Undergraduate commencement speaker Brigadier Gen. (Ret.) Robert Crear reminded more than 900 Jackson State University students receiving their bachelor’s degrees that “freedom isn’t free” and urged them to develop a blueprint for life.
A 1975 JSU alum, Crear welded the past and the present during an early-morning address Saturday, May 4, inside the Lee E. Williams Athletics and Assembly Center. He said an ideal “life blueprint” always includes a foundation built on values. These include integrity, dignity and respect.
The native of Vicksburg is president and CEO of The Crear Group LLC, a business development and governmental relations consulting firm in the River City. As well, he is chairman of Rye Development, a leading developer of new hydroelectric power on existing dams in Boston, Massachusetts.
He told the audience that “a historian said true success can be summed up in the words of former President Harry S. Truman who said, ‘I studied the lives of great men and women, and I found that the men and women who go to the top were those who did the jobs they had in hand, with everything they had of energy and enthusiasm.’ ”
A reflective Crear, who served almost 33 years of active duty and led soldiers worldwide, also noted the importance of being more than mediocre and having great persistence – “and then some.” He described the Rev. Dr. Martin Luther King Jr. as having gone beyond the call of duty, too, and said the civil rights leader had explained decades ago the importance of drafting a blueprint for life.
In fact, six months before King was assassinated, Crear said King told a group of students in Philadelphia that a building is not well erected without a solid pattern or guide.
A lifetime of values
Crear, embracing a belief that certain attributes never go out of style regardless of age or era, quoted and paraphrased King:
- Believe in your “dignity, worth, character and somebodiness.” In other words, “Don’t allow anybody to make you feel that you’re nobody. Always feel that you count. Always feel that you have worth and always feel that your life has ultimate significance. Your character counts.”
- Develop a basic principle to achieve excellence. “When you discover what that will be in your life set out to do it as if God Almighty called you at this particular moment. Set out to do such a good job that the living, the dead or the unborn couldn’t do it better.”
- Find your purpose: “If you can’t be a pine at the top of the hill, be a shrub in the valley. Be the best little shrub on the side of the hill. Be a bush if you can’t be a tree. If you can’t be a highway, just be a trail. If you can’t be a sun, be a star. For it isn’t by size that you win or fail. Be the best of whatever you are.”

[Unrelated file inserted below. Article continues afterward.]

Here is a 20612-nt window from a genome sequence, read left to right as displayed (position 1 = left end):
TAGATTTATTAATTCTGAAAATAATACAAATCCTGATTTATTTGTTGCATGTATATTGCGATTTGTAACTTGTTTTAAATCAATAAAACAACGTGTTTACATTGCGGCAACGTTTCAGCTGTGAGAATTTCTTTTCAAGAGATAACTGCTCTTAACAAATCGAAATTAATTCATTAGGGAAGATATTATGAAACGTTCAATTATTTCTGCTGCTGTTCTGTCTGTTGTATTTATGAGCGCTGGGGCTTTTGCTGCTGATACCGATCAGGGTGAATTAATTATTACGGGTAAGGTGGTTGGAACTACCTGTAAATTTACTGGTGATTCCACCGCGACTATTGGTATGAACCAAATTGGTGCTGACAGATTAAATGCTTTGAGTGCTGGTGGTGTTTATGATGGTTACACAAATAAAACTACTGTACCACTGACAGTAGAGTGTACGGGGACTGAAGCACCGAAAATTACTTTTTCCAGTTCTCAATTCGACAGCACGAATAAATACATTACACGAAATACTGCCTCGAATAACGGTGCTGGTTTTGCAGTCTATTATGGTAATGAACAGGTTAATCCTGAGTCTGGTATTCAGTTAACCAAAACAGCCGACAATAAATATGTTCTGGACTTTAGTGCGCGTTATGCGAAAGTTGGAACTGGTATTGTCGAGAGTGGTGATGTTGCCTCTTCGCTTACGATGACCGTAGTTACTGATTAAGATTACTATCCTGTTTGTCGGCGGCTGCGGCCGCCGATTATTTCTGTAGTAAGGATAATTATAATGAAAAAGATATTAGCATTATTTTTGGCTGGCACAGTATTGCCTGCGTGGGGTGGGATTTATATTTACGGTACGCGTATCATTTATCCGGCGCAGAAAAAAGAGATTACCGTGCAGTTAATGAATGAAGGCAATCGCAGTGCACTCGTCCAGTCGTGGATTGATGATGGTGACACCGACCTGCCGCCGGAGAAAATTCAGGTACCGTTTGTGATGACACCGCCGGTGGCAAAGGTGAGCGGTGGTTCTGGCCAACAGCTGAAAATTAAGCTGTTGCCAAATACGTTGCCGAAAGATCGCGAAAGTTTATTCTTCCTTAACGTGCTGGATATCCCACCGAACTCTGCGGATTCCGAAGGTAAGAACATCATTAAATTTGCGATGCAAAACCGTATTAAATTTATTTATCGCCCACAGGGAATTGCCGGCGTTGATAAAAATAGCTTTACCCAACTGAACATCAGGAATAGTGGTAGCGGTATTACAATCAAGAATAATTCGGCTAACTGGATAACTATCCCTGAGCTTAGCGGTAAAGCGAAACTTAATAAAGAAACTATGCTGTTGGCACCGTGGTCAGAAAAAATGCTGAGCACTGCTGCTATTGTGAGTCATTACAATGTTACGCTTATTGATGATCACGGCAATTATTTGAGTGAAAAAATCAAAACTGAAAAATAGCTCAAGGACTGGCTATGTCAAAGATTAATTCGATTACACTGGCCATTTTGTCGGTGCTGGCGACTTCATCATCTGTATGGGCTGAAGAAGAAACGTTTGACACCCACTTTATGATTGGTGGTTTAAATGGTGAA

In delivering the above advice, Crear told graduates to solidify their foundation. Also, he admonished them to cherish the blueprint they create because “it will influence what you do for the rest of your life.”
He also told them that once they graduate they should focus on making an impact in the world.
“Lead from where you sit. You will have all the trappings of success. You will have positions. You will have titles. And don’t forget where you came from. Be a mentor. Be a role model for others. There’s an old saying: ‘It’s easier for you to make 10 other people’s dreams come true than it is to realize just one of your own. Do that and make your parents proud of you.’ ”
With degrees in hand, two students sighed relief and reflected on the milestone and odyssey.
Katia Lele of Cameroon in Central Africa earned her bachelor’s degree in civil engineering in the College of Science, Engineering and Technology. She said graduation represents “closure” for her.
“All my sweat, all my sleepless nights, all my fears, all my frustrations. It feels so amazing. She chose Jackson State by chance because “one of my uncles used to be a coach here in track in field. I got here through the ESL (English as a Second Language) Institute,” she said.
Lele now plans to attend graduate school. She’s been accepted to the University of Washington and Purdue University in West Lafayette, Indiana.
As for her future, she’s unsure because “the farther I go my goals keep getting higher and higher and bigger and bigger. I may tell you today, but tomorrow it might be different.” She thanked her instructors, advisers and JSU Global.
William H. Kelly III received his degree in mass communication in the College of Liberal Arts’ Department of Journalism and Media Studies. The native of Houston, Texas, recalls his five-year journey to get to this milestone.
“There were so many times when I didn’t think I was going to make it. I credit my family, mentors in the communications department, Student Publications, other supporters and friends who were there to pat me on my back and encouraged me to keep going,” he said.
Before ending his comments, Crear urged the new graduates to become active citizens. He pleaded for them to exercise their right to vote, and he invoked the names of those living and dead to drive home his point: former U.S. Justice Thurgood Marshall, former U.N. Ambassador Andrew Young and “the courageous men and women whose names are not always recorded in history.” History, he said, shows they made significant contributions toward equality.
“For the rights we take for granted, people have given their lives,” Crear said. “Freedom is not free.” He said activists and martyrs such as Medgar Evers, Fannie Lou Hammer and King “walked so that Obama could run and so that you can fly and spread your wings.”